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A New Conservation Politics. Power, Organization Building and Effectiveness. Edition No. 1

  • ID: 2178702
  • Book
  • March 2009
  • 408 Pages
  • John Wiley and Sons Ltd
Despite many successes in the field of conservation, species extinction rates continue to climb and wild areas and habitats continue to be lost. Many look to more (or better) biology and ecology to solve the problem but the obstacles are not just scientific but political. To stop the 6th great extinction the conservation movement must become much stronger, more tenacious, and more effective. By learning from its own history and especially from the movements that abolished slavery, brought down apartheid, changed gender relations, and expanded democratic rights, conservationists can become more successful.

This book brings together in one place and in a highly usable format the lessons of those movements culled from practitioners and academic analysts.

"Protecting Earth's rich web of life, and our only known living companions in the universe, depends upon people caring enough to act. This book shows conservationists how to evoke the caring and action necessary to change policy and ultimately society." Paul R Ehrlich, Bing Professor of Population Studies, Stanford University and author of The Dominant Animal: Human Evolution and the Environment

“This timely book by David Johns explains why facts alone don’t motivate and mobilize people to care for the natural world. Even better, Johns spells out what will work, based on a frank and informed assessment of human nature applied to social and political movements. If you would rather see change than be right, this readable and authoritative guide should be your bible.” Michael Soulé, Professor Emeritus, Environmental Studies, University of California, Santa Cruz

“For me, this is a truly fascinating book. I think David Johns has done a tremendous job of linking together insights about useful rhetoric and very practical notions about organizing. If you're trying to save a river, a forest, or a planet you need to read this book.” Bill McKibben, Scholar-in-Residence, Middlebury College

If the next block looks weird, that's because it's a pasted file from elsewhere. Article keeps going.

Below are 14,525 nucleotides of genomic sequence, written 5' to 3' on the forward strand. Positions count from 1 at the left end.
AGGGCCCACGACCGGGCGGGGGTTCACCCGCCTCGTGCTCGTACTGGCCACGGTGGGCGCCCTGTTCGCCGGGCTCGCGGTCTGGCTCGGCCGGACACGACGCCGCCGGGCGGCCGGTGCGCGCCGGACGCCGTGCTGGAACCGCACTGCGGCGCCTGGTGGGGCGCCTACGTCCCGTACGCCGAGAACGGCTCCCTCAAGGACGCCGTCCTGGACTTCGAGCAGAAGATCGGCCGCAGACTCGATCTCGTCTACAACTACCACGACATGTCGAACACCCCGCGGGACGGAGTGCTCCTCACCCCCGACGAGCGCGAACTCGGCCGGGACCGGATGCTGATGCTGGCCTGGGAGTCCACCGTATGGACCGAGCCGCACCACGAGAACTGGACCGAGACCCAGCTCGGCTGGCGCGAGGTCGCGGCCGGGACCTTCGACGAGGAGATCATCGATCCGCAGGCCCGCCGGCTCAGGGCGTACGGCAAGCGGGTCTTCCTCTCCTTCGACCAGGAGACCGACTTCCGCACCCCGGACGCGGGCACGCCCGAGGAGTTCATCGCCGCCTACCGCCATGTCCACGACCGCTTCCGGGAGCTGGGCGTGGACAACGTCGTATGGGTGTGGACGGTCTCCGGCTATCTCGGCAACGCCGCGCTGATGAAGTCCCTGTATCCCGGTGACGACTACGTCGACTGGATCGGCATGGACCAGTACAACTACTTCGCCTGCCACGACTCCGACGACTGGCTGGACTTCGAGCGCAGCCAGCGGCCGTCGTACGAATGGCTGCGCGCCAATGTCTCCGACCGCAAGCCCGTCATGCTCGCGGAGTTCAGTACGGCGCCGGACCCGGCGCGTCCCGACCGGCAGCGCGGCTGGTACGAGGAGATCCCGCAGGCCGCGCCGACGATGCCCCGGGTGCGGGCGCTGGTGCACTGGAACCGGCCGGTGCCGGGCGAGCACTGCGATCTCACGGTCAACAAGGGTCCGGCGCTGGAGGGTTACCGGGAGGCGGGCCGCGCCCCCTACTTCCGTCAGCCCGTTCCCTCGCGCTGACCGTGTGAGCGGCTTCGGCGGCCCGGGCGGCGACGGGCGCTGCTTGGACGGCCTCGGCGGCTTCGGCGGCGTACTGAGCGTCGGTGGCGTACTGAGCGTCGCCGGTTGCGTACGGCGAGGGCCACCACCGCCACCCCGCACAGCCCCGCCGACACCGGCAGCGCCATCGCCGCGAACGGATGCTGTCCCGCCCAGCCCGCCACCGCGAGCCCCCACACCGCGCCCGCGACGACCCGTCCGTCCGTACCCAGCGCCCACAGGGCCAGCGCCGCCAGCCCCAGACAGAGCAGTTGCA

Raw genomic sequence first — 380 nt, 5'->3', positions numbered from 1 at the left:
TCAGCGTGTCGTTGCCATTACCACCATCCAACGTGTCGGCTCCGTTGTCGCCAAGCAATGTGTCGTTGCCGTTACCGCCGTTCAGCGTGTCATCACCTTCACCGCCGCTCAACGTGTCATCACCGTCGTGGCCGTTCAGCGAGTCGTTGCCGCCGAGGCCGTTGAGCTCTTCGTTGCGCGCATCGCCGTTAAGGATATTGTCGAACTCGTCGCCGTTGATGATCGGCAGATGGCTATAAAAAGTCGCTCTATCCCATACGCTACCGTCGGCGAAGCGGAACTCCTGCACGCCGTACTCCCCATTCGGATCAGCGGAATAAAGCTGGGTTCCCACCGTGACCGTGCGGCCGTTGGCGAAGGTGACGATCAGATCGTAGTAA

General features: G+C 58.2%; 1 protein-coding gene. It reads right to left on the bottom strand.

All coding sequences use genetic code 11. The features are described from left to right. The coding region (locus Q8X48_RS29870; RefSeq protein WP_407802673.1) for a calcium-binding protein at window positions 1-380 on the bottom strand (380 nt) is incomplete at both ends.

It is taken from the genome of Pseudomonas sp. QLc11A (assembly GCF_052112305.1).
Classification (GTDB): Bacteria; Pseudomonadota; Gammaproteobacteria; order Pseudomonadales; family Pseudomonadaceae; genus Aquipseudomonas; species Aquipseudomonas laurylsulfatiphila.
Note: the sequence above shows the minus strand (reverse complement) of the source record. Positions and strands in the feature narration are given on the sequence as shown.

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Acknowledgments vii

Introduction: hard times ix

Part 1 The Gauntlet: we have met the enemy and they are both us and them 1

1 Us 3

2 Them: inertia, inequality, and propaganda 13

3 Them: power 29

4 Why we act – from the double helix to world systems and sunspots 43

Part 2 Conservation as if life depended on it 91

5 The role of vision 97

Part 2A Forging the hammer 103

6 The centrality of mobilization to politics 105

7 From vision to goals 111

8 From goals to strategy: answering strategic questions 115

9 Who will do the heavy lifting: targets of mobilization 129

10 Understanding the targets of mobilization; and opponents 149

11 Messengers and channels for mobilization 175

12 Mobilization and messages 207

13 Message as story and symbol 237

14 Mobilization and action 261

15 Overarching tactical concerns 267

16 Monitoring and evaluation 275

Part 2B The care and maintenance of the hammer 279

17 Organization and identity 287

18 Organization, action, and ritual 305

19 Organization, efficacy, and repression 315

20 The life cycle of organizations 333

21 The need for many organizations 341

22 A final question 345

Bibliography 347

Index 373

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David Johns Portland State University.
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